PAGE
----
Sunday, March 23, 2014

Chemical Warfare Part 2

(Please see part 1 if you have stumbled upon part 2 first)

Keeping to my word, after our first meeting, I sent suggestions to Ms. Footinmouth.  I inquired how Nehemiah was progressing on a regular basis until Christmas break. Everything seemed to be getting better, and my son was not crying as much to go to school. Though something still did not feel right, and I thought it was just the Mommy in me harboring some resentment from our first meeting. Sadly, I was wrong.

In April, after no news except for good news at the second set of conferences, I received a long email from the teacher. The email stated how she has been struggling all year with my child. She shared how his behavior was not allowing her to spend enough time with other students because she had to remind him to take out his materials, repeat directions and get him to focus. He was being sent to the principal's office that same day for his defiance during math, and she was really not sure what to do anymore. She requested a meeting with me, and said she would have "lots of data this time."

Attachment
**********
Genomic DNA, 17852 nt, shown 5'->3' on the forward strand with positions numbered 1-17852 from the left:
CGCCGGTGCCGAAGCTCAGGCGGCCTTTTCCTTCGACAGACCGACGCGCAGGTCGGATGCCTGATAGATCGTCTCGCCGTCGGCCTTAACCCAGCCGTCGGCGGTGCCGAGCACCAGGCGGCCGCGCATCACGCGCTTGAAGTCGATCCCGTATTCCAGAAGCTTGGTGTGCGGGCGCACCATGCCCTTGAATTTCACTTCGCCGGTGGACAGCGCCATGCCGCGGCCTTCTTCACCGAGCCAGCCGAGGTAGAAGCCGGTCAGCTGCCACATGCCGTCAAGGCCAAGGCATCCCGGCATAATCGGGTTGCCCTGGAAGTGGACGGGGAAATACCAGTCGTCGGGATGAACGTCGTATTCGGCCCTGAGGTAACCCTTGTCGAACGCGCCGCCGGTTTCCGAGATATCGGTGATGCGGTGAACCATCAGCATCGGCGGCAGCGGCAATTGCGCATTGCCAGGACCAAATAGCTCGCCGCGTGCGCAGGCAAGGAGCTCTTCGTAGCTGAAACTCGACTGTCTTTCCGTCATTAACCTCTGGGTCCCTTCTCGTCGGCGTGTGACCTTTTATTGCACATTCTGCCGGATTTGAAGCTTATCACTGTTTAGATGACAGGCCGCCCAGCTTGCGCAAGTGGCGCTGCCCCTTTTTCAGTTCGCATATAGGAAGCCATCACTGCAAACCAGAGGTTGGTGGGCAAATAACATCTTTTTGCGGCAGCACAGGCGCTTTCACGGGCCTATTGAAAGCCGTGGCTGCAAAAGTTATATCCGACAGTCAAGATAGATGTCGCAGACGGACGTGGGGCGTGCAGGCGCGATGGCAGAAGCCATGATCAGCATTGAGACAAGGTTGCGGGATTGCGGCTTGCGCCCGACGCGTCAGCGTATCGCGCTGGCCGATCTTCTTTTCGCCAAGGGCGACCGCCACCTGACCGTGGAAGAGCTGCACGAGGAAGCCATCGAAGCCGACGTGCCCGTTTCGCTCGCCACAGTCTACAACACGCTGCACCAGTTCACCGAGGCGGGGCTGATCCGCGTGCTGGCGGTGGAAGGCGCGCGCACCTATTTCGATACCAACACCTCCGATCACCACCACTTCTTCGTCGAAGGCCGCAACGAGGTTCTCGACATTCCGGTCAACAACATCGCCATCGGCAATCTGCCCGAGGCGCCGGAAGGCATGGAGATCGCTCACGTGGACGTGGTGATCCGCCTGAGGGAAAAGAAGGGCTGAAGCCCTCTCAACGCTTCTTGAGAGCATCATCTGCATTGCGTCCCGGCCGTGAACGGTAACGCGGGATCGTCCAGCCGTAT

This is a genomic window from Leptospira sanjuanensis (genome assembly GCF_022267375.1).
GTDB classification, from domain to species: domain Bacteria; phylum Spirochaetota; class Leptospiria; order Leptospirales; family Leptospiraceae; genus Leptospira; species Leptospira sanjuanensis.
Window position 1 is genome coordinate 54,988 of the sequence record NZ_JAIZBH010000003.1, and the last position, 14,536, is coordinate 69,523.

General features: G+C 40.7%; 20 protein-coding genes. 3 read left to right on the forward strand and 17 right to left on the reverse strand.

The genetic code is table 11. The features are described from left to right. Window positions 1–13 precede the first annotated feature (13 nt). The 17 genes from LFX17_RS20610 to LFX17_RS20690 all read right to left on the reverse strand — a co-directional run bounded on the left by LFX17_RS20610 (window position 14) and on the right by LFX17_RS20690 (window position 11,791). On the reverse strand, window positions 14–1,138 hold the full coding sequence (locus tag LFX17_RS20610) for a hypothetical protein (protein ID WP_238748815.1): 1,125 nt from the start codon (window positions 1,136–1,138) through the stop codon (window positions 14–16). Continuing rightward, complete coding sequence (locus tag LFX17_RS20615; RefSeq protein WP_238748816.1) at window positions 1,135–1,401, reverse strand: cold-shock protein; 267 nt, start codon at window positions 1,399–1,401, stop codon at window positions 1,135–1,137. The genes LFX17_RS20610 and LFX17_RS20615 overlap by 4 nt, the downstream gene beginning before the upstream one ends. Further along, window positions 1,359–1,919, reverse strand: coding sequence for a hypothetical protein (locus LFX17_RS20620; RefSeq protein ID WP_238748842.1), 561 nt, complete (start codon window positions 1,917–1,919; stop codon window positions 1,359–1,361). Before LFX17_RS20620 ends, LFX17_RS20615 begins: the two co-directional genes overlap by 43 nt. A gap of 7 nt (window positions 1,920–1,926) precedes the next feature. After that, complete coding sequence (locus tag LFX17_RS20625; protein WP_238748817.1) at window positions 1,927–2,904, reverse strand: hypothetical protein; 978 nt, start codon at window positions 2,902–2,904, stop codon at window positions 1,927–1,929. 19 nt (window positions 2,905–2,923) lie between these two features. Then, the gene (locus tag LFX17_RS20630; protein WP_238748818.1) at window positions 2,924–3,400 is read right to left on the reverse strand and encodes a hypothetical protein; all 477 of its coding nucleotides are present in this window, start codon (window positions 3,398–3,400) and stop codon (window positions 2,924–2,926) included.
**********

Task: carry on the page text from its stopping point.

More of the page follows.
So, I called in a sub, left my job as a reading teacher in a high school behavior disorder program, and drove straight to the school. I was not sure what to do, but I knew we needed to meet immediately. I arrived at the school and went to the principal's office.  I walked in and the secretary called the principal out to chat with me. I explained that I wanted to discuss some problems we were having. When he brought me into his office my son was sitting in a chair, puffy eyed, scared and shaken. He was eight years old, but looked so much younger. I asked to speak to Nehemiah privately for a few moments to calm him down.